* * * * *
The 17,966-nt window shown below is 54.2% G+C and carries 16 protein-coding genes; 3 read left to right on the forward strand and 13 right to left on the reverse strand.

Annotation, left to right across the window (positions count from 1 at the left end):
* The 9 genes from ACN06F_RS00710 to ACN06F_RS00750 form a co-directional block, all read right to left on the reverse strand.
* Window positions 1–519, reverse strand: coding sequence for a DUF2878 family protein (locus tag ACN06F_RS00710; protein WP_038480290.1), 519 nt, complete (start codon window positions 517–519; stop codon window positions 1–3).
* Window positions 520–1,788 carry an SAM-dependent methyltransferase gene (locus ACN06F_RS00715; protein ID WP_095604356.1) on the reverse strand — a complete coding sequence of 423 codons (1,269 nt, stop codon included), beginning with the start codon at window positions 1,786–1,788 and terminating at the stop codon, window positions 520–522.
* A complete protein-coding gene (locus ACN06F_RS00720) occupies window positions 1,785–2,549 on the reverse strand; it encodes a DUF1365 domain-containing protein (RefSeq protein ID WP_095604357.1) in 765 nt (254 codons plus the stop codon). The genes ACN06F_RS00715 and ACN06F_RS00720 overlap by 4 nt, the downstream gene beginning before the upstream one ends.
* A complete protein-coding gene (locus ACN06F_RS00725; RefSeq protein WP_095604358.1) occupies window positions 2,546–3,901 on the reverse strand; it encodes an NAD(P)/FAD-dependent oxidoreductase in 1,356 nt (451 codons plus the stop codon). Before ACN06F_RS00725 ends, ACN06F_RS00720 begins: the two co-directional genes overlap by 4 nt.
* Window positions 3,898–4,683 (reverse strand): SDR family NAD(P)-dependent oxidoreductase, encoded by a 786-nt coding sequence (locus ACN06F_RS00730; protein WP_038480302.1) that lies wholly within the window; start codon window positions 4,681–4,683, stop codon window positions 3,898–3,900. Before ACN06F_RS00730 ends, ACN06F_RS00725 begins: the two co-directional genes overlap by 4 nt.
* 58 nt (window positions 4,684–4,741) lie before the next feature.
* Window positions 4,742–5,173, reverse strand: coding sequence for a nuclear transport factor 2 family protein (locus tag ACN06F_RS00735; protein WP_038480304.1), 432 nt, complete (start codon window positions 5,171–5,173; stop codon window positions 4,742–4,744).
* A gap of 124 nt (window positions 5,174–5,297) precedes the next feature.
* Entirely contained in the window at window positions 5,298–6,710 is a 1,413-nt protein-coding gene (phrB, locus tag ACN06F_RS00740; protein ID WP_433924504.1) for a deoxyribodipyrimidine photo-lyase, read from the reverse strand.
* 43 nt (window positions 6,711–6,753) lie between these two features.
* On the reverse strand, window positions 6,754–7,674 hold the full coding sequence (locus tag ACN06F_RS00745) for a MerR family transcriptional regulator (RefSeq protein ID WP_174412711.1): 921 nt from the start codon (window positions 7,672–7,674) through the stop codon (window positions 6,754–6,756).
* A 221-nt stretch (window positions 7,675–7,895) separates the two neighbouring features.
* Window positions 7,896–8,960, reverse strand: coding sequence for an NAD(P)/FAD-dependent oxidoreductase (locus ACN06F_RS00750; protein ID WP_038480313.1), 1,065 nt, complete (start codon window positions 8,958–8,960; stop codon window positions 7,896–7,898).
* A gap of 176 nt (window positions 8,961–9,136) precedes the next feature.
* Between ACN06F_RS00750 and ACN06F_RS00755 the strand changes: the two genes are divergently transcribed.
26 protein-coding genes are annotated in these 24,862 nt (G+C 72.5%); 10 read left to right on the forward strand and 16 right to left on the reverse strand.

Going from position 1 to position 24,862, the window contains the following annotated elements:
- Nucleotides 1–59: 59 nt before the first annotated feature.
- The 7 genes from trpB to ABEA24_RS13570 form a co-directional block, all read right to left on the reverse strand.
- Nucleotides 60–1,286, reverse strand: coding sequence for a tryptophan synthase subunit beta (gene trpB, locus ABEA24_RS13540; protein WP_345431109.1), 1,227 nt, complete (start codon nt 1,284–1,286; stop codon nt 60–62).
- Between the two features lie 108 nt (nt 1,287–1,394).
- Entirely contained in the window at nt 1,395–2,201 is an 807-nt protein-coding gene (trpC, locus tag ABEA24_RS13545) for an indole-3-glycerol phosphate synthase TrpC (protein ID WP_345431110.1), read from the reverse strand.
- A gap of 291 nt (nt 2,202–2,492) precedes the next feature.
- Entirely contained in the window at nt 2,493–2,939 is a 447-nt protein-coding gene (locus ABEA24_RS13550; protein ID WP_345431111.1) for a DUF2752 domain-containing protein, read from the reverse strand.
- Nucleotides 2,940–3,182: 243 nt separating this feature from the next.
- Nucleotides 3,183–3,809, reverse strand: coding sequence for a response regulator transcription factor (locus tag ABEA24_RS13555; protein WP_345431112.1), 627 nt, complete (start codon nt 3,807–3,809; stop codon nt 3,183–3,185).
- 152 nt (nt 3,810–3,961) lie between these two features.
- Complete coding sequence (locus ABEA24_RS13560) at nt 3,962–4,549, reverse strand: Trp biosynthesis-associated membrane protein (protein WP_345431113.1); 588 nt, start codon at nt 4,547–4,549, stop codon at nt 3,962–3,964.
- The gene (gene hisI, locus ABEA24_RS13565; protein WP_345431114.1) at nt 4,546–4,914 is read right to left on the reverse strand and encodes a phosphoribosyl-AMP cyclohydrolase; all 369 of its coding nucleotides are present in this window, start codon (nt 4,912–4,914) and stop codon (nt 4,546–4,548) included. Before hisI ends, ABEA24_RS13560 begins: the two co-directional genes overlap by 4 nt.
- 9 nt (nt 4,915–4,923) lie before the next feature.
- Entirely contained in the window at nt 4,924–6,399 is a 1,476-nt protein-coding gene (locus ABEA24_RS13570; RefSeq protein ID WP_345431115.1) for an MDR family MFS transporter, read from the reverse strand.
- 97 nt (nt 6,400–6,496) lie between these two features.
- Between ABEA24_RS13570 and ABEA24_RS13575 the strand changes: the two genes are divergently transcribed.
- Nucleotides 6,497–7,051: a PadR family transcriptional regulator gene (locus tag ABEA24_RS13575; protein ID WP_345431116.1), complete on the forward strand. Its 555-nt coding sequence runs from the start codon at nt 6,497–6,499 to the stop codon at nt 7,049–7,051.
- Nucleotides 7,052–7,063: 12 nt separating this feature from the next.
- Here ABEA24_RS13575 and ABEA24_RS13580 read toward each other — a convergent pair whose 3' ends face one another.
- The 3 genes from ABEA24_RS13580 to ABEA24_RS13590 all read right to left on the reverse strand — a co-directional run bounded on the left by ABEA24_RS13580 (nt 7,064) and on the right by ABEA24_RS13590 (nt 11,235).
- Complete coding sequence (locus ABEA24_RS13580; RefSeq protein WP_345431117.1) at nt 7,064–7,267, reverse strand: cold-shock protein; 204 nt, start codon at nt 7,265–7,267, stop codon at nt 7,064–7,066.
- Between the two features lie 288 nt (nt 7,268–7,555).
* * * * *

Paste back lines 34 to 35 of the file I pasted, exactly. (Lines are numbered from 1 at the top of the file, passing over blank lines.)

- Entirely contained in the window at nt 4,924–6,399 is a 1,476-nt protein-coding gene (locus ABEA24_RS13570; RefSeq protein ID WP_345431115.1) for an MDR family MFS transporter, read from the reverse strand.
- 97 nt (nt 6,400–6,496) lie between these two features.